Monday, November 2, 2015

A Discussion of the Barriers to VBAC

Dr. Mark Landon
The majority of women who have a cesarean in one pregnancy go on to have cesareans in subsequent pregnancies. Sometimes it's because that's what they want (which is perfectly fine), but often it's because they are not given any choice in the matter. That's not fine.

Sadly, many hospitals or caregivers will not "allow" Vaginal Births After Cesarean (VBACs). Some say they allow it, but in the end the caregiver ends up scaring or pressuring the mother out of VBAC, or put so many restrictions on it that it's practically a miracle if the mother gets one.

There are risks to VBAC that are real and must be considered, but there are also real risks to repeat cesareans, especially multiple repeat cesareans. The rise in the incidence of placenta previa and placenta accreta, both life-threatening conditions, is tied to the rise in cesareans, especially repeat cesareans. Yet women are often not being adequately counseled about the risks of cesareans.

The "trial of labor" (TOL) rate for VBACs in the United States now is much lower than in Europe, and much lower than it used to be here in the U.S. The U.S. medical community, by and large, turned its back on VBAC in the early 2000s. While the rules around VBAC were loosened a bit a few years ago in order to help make it more available to women, this hasn't really happened. Many providers and hospitals still do not allow women to choose VBAC, even though about 70% of women who try for a VBAC will have one.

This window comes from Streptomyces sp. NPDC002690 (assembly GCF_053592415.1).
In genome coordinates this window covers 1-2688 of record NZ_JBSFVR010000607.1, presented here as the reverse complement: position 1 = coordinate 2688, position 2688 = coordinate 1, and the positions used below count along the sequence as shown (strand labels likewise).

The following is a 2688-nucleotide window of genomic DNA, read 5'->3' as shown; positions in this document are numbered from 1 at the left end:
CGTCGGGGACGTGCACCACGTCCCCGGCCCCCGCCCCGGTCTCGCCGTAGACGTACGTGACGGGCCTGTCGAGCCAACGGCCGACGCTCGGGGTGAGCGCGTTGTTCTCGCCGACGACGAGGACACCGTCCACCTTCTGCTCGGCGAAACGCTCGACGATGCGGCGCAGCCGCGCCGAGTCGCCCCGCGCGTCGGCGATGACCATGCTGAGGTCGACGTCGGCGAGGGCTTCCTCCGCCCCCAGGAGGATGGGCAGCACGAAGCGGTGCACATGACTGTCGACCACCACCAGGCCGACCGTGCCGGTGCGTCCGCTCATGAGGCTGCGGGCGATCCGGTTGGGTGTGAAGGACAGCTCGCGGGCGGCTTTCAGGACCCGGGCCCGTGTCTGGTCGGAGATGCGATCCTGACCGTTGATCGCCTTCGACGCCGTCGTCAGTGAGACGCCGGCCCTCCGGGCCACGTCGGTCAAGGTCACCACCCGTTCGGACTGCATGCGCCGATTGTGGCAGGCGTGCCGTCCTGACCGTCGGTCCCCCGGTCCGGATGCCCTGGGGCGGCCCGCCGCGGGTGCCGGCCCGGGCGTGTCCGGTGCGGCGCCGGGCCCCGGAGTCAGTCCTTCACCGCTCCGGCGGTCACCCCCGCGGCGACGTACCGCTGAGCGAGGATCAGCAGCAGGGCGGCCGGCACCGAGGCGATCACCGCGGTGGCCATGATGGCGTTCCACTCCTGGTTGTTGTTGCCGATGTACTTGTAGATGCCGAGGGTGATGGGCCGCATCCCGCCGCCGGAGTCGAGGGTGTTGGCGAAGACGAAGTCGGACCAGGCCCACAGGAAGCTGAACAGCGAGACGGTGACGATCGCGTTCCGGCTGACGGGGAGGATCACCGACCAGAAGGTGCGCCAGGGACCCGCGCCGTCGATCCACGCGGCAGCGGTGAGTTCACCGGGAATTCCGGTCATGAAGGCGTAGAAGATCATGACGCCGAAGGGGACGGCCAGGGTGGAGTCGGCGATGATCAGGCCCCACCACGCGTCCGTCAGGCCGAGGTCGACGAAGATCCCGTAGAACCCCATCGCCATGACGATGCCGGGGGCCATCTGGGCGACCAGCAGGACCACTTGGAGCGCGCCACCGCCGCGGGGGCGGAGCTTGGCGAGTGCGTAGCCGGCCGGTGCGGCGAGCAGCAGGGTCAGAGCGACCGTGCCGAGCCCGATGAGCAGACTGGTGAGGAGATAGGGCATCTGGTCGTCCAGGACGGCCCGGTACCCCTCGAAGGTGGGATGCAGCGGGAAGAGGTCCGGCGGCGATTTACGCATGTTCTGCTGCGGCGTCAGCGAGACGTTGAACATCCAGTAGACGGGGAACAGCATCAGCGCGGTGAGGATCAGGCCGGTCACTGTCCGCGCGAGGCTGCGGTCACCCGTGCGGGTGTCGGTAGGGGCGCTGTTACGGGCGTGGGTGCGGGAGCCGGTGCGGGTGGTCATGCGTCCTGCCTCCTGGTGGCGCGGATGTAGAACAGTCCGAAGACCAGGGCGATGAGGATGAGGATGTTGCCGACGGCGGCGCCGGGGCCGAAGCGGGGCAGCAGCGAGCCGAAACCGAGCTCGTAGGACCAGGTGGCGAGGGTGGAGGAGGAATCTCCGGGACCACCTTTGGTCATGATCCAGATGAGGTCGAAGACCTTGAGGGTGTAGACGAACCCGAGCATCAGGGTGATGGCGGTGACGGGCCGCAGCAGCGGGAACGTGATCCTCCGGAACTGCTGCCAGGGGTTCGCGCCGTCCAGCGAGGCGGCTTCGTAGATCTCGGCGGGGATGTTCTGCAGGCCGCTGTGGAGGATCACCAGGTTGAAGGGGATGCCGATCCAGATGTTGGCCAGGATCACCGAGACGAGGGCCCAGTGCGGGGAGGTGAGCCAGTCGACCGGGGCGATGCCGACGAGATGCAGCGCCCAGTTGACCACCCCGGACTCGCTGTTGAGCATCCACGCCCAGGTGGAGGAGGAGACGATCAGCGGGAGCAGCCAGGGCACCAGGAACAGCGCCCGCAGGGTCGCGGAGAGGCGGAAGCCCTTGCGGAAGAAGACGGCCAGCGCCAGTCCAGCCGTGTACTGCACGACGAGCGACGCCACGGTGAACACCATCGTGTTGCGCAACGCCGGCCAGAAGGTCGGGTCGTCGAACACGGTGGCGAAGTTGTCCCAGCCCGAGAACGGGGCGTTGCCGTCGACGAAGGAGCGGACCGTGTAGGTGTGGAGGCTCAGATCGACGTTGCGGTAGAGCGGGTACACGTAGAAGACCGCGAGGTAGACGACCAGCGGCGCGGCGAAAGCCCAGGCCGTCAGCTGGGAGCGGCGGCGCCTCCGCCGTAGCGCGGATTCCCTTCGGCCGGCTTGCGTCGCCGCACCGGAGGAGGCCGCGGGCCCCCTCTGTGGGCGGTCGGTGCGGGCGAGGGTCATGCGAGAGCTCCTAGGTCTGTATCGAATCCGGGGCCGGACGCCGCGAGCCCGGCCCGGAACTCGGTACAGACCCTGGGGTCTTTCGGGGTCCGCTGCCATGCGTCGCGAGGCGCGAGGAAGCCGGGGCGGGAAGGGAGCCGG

The following article is an excellent overall summary on the barriers to VBAC in the U.S. from one of the leading experts on VBAC, Dr. Mark Landon. If you haven't had a chance to read it yet, definitely check it out. 

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